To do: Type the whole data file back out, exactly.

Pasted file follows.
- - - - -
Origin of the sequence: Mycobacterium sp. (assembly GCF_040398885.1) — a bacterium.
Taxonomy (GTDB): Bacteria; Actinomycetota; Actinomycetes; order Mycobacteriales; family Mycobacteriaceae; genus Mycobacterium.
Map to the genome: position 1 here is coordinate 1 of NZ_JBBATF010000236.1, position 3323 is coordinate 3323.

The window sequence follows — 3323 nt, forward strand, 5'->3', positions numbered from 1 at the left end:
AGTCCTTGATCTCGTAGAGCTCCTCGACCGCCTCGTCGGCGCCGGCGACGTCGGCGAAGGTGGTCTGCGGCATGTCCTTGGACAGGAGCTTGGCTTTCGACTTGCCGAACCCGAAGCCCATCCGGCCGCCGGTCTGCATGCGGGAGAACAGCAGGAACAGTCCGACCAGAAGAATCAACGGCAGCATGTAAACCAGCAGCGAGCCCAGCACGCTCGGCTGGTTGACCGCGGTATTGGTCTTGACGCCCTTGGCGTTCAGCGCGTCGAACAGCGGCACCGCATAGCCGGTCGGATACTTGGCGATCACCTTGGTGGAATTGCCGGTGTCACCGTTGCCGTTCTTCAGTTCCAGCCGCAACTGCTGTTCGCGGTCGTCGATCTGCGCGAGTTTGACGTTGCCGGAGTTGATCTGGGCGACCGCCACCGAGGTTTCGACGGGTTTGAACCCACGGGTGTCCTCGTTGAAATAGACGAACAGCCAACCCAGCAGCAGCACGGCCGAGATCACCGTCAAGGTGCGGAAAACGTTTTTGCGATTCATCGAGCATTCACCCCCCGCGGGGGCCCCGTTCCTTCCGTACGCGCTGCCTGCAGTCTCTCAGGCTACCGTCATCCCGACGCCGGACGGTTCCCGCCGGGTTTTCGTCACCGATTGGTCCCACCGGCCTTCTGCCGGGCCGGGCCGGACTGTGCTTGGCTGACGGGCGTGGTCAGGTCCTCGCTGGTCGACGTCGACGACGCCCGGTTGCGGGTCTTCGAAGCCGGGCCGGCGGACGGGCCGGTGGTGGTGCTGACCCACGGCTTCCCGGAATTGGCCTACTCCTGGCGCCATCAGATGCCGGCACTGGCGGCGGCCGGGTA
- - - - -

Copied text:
Origin of the sequence: Mycobacterium sp. (assembly GCF_040398885.1) — a bacterium.
Taxonomy (GTDB): Bacteria; Actinomycetota; Actinomycetes; order Mycobacteriales; family Mycobacteriaceae; genus Mycobacterium.
Map to the genome: position 1 here is coordinate 1 of NZ_JBBATF010000236.1, position 3323 is coordinate 3323.

The window sequence follows — 3323 nt, forward strand, 5'->3', positions numbered from 1 at the left end:
AGTCCTTGATCTCGTAGAGCTCCTCGACCGCCTCGTCGGCGCCGGCGACGTCGGCGAAGGTGGTCTGCGGCATGTCCTTGGACAGGAGCTTGGCTTTCGACTTGCCGAACCCGAAGCCCATCCGGCCGCCGGTCTGCATGCGGGAGAACAGCAGGAACAGTCCGACCAGAAGAATCAACGGCAGCATGTAAACCAGCAGCGAGCCCAGCACGCTCGGCTGGTTGACCGCGGTATTGGTCTTGACGCCCTTGGCGTTCAGCGCGTCGAACAGCGGCACCGCATAGCCGGTCGGATACTTGGCGATCACCTTGGTGGAATTGCCGGTGTCACCGTTGCCGTTCTTCAGTTCCAGCCGCAACTGCTGTTCGCGGTCGTCGATCTGCGCGAGTTTGACGTTGCCGGAGTTGATCTGGGCGACCGCCACCGAGGTTTCGACGGGTTTGAACCCACGGGTGTCCTCGTTGAAATAGACGAACAGCCAACCCAGCAGCAGCACGGCCGAGATCACCGTCAAGGTGCGGAAAACGTTTTTGCGATTCATCGAGCATTCACCCCCCGCGGGGGCCCCGTTCCTTCCGTACGCGCTGCCTGCAGTCTCTCAGGCTACCGTCATCCCGACGCCGGACGGTTCCCGCCGGGTTTTCGTCACCGATTGGTCCCACCGGCCTTCTGCCGGGCCGGGCCGGACTGTGCTTGGCTGACGGGCGTGGTCAGGTCCTCGCTGGTCGACGTCGACGACGCCCGGTTGCGGGTCTTCGAAGCCGGGCCGGCGGACGGGCCGGTGGTGGTGCTGACCCACGGCTTCCCGGAATTGGCCTACTCCTGGCGCCATCAGATGCCGGCACTGGCGGCGGCCGGGTA